Layout: – 4 –
This is another ebook that makes use of design and layout to better itself. Not only do the images look fancy, but there are a great number of specific pictures detailing what's being discussed on the given page, a boon to someone who may not know what a LinkedIn company screen or well branded twitter page look like.


Interactivity: – 2 –
Another brief reading list, but the sheer number of specific
illustrated examples help out in guiding you in the right direction in
regards to a social media plan.


Kool-Aid Test: A thimble, with a caveat –
If you're an absolute raw beginner,
you'll need to be an ambitious one to work your way through. The
coverage is exhaustive, but highly specified for small businesses – for
that fact, said ambition could be rewarding.


Final Word:
Jump Start has a specific advantage in that it goes into a lot of detail about specifically small business-centric tasks (ie. LinkedIn company profiles), so in that, it sets itself apart. Potentially a very useful read for small business owners.


360i eBook:
2009 Social Marketing Playbook

Author:
360i with contributions from Jeremiah Owyang and Pete Cashmore

Price: Free

Readability: – 5 – Well, this one reads like a magazine article. In a really good magazine, that is. The organization of information is exacting, the narrative strong and in general, the whole thing is engaging and enjoyable.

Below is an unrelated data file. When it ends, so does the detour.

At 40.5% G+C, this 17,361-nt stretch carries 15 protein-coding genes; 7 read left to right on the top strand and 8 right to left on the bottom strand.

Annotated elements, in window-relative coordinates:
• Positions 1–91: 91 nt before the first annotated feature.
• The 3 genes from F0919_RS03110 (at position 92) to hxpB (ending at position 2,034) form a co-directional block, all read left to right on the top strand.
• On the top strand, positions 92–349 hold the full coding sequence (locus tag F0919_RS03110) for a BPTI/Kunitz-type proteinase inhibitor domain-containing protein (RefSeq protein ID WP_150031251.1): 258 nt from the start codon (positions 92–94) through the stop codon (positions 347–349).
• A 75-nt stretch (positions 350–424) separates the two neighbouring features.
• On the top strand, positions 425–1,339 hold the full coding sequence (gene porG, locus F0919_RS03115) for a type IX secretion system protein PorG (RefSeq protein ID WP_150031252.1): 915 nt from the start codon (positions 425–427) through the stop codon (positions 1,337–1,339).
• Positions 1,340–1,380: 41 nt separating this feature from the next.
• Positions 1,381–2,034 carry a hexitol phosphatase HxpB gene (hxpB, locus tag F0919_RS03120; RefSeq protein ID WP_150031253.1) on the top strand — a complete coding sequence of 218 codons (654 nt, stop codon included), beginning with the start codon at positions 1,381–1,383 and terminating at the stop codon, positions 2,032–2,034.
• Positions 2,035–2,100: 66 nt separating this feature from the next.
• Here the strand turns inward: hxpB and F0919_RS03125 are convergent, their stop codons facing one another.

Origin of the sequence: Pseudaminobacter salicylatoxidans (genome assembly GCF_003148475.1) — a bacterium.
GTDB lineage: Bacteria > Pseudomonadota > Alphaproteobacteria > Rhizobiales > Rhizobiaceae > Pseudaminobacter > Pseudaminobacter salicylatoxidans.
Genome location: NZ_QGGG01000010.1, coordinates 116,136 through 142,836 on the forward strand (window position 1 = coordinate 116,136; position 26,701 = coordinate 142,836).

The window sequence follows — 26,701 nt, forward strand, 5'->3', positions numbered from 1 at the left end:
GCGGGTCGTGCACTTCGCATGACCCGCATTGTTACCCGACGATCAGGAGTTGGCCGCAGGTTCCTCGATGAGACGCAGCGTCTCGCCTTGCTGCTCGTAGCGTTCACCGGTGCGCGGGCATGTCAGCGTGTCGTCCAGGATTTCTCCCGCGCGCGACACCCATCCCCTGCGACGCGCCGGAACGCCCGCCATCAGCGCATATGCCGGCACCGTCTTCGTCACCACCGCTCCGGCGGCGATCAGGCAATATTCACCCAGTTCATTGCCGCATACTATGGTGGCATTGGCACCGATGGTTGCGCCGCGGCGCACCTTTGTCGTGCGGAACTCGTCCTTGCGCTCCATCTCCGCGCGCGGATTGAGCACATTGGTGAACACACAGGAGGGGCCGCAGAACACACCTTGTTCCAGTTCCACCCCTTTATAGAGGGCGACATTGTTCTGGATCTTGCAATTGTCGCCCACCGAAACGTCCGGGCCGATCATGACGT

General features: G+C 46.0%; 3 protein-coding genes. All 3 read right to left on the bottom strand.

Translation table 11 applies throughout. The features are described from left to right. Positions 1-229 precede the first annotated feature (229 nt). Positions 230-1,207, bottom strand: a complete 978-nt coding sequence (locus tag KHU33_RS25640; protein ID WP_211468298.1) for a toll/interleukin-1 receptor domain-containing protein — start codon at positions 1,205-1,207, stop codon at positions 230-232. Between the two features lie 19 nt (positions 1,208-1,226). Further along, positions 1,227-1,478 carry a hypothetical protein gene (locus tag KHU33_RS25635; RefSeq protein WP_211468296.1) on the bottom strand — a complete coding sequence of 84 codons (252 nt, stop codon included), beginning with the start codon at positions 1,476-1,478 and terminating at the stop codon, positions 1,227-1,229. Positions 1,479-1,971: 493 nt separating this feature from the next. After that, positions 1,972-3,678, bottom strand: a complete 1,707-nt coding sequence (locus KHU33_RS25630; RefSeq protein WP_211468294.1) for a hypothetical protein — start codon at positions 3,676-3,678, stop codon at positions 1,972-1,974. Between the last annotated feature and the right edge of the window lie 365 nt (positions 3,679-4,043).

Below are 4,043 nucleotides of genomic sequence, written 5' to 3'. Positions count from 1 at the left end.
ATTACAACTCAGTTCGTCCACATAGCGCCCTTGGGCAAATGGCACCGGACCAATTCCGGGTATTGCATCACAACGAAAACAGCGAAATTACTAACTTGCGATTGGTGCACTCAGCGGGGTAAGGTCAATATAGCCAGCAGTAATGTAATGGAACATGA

Layout: – 5 –
The magazine-style layout goes a long way towards orienting the reader within each section of the text, pulling out specific examples and creating a dynamic interest throughout the ebook. The division of the sections, and the subdivisions within each chapter, keep the read from becoming stale.


Interactivity: – 2 –
Nothing overt, though the Keeping Score section towards the end gives a
nice, basic guideline for measurement and comparison for those
interested in gauging their progress.


Kool-Aid Test:
Somewhere between a thimble and a pint – I can see the 360i ebook being highly useful for a small business
beginner, and I can also see the benefit for those a little more
immersed in the culture. It goes through the basics and expands on them
to a level slightly ahead of the standard intro texts, without veering
into information overload.


Original Insight:
The 'guest spots' throughout not only provide colour, but offer some specific perspectives from people succeeding in the field. They contribute a valuable range of expertise to the piece.